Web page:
Amateur Astronomy Picture of the Day
October 21 2011
Theophilus, Cyrillus, Catharina and Rupes Altai
3 Avi films 2500 frames 1/15 seg. Processing with RegiStax, Fitswork, GIMP2 and iMerge.
Vixen NA 120 mm, Sky Watchar NEQ 6 Pro, Tele Vue Powermate 5X, DMK 21AU04.AS, fringe killer filter
Submitted by: Sergi Torrents Gonzalez (SERGIT) (SERGIT)
Location: Montmeló (Barcelona-Spain)
Zooniverse - So you think you know the Moon
10 October 2011
So after all the clicking on Moon Zoo you should know what the lunar surface looks like! But do you? Are you a true lunarphile? Like the Moon, Mercury is also rocky and heavily cratered. Can you spot the difference?
Study the two pictures below and decide which shows lunar craters and which shows craters on Mercury. You can vote on the Moon Zoo forum.
Voting ends Sunday 16 October. Answer next week!
Zooniverse News - Shadows aren’t always black on the Moon
Moon Zoo team member Dr Tony Cook sent me a link to Censorinus Crater which is south-east of Mare Tranquillitatis. At first glance it looks like one of the many craters we see in shadow. But this one is different. As Tony says:
“Despite the floor being almost shadow filled, plenty of interior detail is visible, including some shadows off boulders and craters. Presumably the source of illumination is from the sunlit side of the rim just out of the image field of view.”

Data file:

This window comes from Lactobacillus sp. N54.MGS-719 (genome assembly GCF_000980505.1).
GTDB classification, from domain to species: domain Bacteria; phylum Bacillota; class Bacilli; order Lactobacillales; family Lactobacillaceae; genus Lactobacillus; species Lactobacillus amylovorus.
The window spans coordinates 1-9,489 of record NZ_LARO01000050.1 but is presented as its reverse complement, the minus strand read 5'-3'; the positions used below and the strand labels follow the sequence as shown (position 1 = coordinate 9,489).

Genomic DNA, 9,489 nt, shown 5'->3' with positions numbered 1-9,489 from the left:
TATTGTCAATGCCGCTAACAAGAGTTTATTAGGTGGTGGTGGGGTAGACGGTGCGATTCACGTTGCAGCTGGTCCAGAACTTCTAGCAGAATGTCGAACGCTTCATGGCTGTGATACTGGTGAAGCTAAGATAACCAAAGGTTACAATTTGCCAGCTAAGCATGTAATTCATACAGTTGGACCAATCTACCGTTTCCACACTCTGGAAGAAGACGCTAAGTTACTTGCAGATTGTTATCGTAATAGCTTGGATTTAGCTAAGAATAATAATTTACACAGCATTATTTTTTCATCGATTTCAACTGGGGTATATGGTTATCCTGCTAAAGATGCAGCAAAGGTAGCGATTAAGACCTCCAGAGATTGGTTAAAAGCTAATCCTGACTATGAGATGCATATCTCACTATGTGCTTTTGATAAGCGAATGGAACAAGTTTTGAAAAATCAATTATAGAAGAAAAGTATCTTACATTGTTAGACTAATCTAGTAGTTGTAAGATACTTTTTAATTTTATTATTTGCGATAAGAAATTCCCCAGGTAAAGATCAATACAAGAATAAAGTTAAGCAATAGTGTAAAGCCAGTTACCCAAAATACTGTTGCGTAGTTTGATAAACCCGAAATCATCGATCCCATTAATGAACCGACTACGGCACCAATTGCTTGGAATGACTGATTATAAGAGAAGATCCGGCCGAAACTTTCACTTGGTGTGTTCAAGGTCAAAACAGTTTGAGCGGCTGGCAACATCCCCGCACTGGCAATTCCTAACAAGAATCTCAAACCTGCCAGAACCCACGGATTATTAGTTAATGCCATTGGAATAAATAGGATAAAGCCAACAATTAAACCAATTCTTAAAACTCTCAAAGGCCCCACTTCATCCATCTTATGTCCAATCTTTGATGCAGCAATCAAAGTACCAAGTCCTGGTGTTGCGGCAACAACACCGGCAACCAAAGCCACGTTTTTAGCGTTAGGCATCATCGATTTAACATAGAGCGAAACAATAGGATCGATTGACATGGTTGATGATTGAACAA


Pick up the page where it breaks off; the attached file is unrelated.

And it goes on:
The above image is just a taster. Better still have a look at the NAC image: M117277348RE and zoom in to see landslides and boulders clearly visible in the shadows. Stare into the depths – the more you stare the more you’ll see. You will come across these shadowy images from time to time so have a good look around them when you do but be careful to interpret what you see correctly. As Moon Zoo team member astrostu points out even though there are some features that can be clearly seen in shadowed areas, we must be careful about reading too much into image artifacts. Moon Zoo images have been compressed and will display blocky-looking features in regions of lower contrast.
Dr Tony Cook is a research lecturer at the Institute of Physics and Mathematics at Aberystwyth University. He researches into automated planetary cartography, and impact flash and change detection on the lunar surface. He is also Assistant Director of the British Astronomical Association Lunar Section.